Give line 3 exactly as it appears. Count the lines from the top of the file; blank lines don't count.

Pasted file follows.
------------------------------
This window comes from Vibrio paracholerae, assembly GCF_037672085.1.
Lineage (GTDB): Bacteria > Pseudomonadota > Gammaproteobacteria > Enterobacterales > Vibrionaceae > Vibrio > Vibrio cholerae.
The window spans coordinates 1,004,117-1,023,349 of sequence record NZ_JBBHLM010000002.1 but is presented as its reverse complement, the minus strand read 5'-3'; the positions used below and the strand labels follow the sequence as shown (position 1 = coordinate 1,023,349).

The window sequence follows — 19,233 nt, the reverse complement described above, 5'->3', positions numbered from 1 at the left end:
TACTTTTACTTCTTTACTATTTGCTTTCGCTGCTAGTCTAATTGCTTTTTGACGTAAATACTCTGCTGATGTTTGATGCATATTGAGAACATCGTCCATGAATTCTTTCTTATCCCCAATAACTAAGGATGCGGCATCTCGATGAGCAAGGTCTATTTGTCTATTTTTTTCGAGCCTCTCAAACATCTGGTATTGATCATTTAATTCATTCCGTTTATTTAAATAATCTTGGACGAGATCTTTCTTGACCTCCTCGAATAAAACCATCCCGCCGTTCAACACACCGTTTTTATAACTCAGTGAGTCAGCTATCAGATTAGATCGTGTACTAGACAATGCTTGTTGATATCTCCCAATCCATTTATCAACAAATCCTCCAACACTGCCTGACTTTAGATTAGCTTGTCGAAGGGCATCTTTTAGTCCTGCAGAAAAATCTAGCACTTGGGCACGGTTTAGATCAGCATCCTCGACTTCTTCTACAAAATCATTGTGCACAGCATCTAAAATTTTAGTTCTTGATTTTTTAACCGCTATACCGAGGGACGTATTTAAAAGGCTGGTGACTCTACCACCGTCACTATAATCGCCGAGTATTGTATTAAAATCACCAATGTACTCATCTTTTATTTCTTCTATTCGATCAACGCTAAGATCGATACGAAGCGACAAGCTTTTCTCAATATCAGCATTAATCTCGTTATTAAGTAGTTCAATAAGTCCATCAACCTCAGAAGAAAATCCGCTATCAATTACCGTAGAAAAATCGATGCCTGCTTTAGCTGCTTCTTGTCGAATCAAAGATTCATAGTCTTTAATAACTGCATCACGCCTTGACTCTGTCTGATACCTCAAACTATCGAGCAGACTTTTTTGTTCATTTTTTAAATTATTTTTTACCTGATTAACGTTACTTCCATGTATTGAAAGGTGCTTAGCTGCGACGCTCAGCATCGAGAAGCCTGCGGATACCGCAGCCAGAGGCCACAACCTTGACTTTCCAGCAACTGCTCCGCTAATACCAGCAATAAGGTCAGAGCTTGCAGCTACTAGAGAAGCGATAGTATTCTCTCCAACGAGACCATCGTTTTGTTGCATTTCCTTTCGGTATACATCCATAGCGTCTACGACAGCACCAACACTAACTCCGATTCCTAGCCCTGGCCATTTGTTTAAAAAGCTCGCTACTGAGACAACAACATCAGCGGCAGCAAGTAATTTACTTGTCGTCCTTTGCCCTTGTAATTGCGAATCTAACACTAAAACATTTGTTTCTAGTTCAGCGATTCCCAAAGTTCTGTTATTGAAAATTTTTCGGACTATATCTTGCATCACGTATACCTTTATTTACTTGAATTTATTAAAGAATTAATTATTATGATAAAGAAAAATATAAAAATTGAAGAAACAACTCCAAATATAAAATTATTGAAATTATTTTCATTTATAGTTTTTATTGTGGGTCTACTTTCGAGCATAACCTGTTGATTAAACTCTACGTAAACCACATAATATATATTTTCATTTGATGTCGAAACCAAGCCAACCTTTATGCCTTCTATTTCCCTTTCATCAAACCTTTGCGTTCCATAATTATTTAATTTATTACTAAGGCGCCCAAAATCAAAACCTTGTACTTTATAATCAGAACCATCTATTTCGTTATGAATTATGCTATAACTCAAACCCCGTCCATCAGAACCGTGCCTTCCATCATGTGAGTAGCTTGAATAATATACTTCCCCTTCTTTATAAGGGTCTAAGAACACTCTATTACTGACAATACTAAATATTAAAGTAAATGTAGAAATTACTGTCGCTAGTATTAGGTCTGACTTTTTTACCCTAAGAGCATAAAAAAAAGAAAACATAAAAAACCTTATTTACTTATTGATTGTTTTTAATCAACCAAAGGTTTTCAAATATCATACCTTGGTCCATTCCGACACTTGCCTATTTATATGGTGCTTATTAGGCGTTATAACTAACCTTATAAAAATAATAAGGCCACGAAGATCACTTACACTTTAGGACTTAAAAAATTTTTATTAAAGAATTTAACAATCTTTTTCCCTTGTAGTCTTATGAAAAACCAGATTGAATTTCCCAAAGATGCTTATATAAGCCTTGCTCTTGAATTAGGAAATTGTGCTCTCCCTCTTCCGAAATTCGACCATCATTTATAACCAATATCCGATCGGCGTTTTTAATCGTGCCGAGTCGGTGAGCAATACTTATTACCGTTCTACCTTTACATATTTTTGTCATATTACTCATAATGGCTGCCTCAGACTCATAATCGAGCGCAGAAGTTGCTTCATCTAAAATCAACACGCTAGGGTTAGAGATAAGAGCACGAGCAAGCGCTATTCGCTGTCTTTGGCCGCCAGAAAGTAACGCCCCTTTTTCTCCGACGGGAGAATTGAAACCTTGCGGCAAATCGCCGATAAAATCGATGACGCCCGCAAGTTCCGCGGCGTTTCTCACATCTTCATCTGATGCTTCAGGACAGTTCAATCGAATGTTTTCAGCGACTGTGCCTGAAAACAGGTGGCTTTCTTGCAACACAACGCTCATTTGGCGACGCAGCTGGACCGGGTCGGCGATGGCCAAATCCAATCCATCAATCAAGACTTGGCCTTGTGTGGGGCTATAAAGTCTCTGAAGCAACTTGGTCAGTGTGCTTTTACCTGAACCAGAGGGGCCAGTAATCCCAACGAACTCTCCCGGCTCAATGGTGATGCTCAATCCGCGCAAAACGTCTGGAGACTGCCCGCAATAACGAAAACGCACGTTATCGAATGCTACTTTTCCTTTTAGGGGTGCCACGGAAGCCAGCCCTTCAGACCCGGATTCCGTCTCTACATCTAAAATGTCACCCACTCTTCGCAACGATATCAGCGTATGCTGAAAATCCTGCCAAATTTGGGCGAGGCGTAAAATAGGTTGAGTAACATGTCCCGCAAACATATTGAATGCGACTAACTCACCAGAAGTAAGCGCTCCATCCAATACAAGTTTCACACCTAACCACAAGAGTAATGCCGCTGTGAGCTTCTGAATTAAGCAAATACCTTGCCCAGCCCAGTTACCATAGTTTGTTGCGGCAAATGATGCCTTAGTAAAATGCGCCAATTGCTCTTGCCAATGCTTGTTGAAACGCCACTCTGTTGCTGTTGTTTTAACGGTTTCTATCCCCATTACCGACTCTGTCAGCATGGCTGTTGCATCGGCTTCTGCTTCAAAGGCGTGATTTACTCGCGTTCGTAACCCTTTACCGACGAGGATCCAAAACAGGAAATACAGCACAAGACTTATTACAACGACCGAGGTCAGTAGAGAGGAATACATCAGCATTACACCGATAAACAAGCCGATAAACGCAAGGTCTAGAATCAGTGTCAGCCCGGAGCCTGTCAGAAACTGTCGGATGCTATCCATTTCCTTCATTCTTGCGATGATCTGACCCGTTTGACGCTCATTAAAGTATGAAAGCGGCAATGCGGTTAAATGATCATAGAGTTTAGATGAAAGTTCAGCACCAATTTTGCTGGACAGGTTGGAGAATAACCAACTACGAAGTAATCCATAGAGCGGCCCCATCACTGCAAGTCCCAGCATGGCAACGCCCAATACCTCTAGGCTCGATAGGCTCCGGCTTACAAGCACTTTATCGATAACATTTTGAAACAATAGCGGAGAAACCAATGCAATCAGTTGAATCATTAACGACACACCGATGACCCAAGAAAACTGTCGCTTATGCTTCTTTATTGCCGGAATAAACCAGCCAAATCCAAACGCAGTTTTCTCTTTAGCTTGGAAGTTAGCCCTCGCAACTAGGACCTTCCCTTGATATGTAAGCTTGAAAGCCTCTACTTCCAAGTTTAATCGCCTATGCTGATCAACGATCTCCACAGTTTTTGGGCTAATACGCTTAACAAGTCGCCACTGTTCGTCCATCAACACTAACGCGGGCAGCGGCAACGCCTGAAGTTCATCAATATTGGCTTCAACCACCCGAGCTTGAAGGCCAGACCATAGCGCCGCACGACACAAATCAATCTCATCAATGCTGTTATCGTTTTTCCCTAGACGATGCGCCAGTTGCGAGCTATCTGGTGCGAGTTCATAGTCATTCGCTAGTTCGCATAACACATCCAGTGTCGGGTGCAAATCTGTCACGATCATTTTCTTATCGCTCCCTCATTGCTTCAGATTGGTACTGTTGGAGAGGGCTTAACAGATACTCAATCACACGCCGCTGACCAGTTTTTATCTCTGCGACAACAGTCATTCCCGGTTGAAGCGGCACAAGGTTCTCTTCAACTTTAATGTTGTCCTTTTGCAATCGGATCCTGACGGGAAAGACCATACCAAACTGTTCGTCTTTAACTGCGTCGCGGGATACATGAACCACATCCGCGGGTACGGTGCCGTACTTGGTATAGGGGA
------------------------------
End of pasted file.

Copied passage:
The window spans coordinates 1,004,117-1,023,349 of sequence record NZ_JBBHLM010000002.1 but is presented as its reverse complement, the minus strand read 5'-3'; the positions used below and the strand labels follow the sequence as shown (position 1 = coordinate 1,023,349).